Jamshid Ghajar once asked a NFL football “spotter”—a person who watches games for possible brain injuries—how he recognized a player with a concussion. The spotter replied, “Well, if he kneels down and shakes his head, he may have a concussion.”
As a neurosurgeon and director of the Stanford Concussion and Brain Performance Center , Ghajar was more than a little dismayed with that answer. “Spotting” and other sideline assessments for concussions—such as having players memorize and recall words, or track a moving finger with their eyes—are “just okay,” Ghajar described on Tuesday to a small crowd at the MIT Media Lab in Cambridge, Massachusetts, during a technology conference hosted by ApplySci . Such techniques are “not really picking up a biological signal” of concussion, he added.
In search of a more accurate, yet speedy way to diagnose concussions, Ghajar and a team at SyncThink , a Palo Alto, California-based company, have developed a mobile eye tracking technology to diagnose concussions based on clinical research. Their goal is to transform concussion diagnoses from guesswork into an objective test.
The EYE-SYNC technology—a VR headset platform that tracks eye movements and reports signs of impairment within 60 seconds—was approved by the FDA last year and is now being rolled out to Pac-12 football schools and hospitals around the nation. Another eye-tracking tool to diagnose concussions, EyeBOX from Oculogica , tracks “67 -domains of eye movements” as participants watch videos, according to the company website . The technology has not yet been cleared by the FDA.
Tools such as this could help reduce the risk of brain damage in athletes, which can occur even before the age of 12, according to a study published this week in the journal Translational Psychiatry . In it, researchers at Boston University found that participation in youth football before age 12 increased the risk of mood and behavioral problems later in life, even if the kids did not go on to play high school or college football.
Concussion is marked by attention problems, due to the brain’s disorientation in time and space. Back in 2003, Ghajar began exploring how to measure that disorientation through the eyes. He founded SyncThink in 2009, and the company has been funded to the tune of $30 million over the years by the U.S. Department of Defense and the Brain Trauma Foundation .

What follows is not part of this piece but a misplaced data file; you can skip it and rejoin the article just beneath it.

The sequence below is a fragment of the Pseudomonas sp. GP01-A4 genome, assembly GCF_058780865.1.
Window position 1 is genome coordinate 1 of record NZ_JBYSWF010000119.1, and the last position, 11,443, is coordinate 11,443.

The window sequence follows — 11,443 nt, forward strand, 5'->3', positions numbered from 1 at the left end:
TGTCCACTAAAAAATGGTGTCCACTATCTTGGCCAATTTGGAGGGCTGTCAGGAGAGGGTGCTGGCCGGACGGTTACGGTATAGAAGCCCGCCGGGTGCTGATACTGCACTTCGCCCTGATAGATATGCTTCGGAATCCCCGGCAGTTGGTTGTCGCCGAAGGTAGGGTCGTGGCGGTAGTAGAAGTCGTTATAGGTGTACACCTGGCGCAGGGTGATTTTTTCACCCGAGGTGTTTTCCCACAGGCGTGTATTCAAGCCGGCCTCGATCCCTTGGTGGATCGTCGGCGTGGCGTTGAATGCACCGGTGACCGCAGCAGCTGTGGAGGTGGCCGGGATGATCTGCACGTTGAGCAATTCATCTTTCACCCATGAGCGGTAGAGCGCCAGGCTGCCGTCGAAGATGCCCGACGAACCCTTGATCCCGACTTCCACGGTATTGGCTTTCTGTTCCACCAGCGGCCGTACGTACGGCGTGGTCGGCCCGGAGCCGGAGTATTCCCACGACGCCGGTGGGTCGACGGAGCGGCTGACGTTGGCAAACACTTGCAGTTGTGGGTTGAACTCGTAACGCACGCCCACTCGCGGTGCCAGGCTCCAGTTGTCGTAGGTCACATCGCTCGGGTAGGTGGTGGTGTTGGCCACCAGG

The resulting tool, EYE-SYNC, consists of a wireless VR goggle platform with built-in eye trackers. On the screen, the wearer sees a small red dot moving in a circle. A healthy person easily tracks the dot by accurately predicting how it will move. When a brain injury has occurred, however, that ability is often lost, and the user’s eyes will not accurately predict or synchronize with the moving dot, leading to erratic eye movements.
The headset tracks and records eye movement, then processes it through a proprietary algorithm. Within a minute—shorter than most time-outs in a sports game—the software produces a report indicating any eye movement impairment. That information can be used immediately to keep a player out of a game and often to refer them to see a doctor.
EYE-SYNC is currently being used on the sidelines of sports games at colleges such as Stanford, USC, and Oregon State, as well at hospitals including Massachusetts General Hospital and Walter Reed Army Medical Center .
All the Pac-12 football schools are also currently considering using the technology, Ghajar told IEEE Spectrum . In the future, he hopes EYE-SYNC will be used not only for sideline screening, but to track recovery in clinics. While most individuals recover from a concussion within 7 to 10 days, some can take four or more weeks, with their eye movements improving over time.
Megan is an award-winning freelance journalist based in Boston, Massachusetts, specializing in the life sciences and biotechnology. She was previously a health columnist for the Boston Globe and has contributed to Newsweek , Scientific American , and Nature , among others. She is the co-author of a college biology textbook, “Biology Now,” published by W.W. Norton. Megan received an M.S. from the Graduate Program in Science Writing at the Massachusetts Institute of Technology, a B.A. at Boston College, and worked as an educator at the Museum of Science, Boston.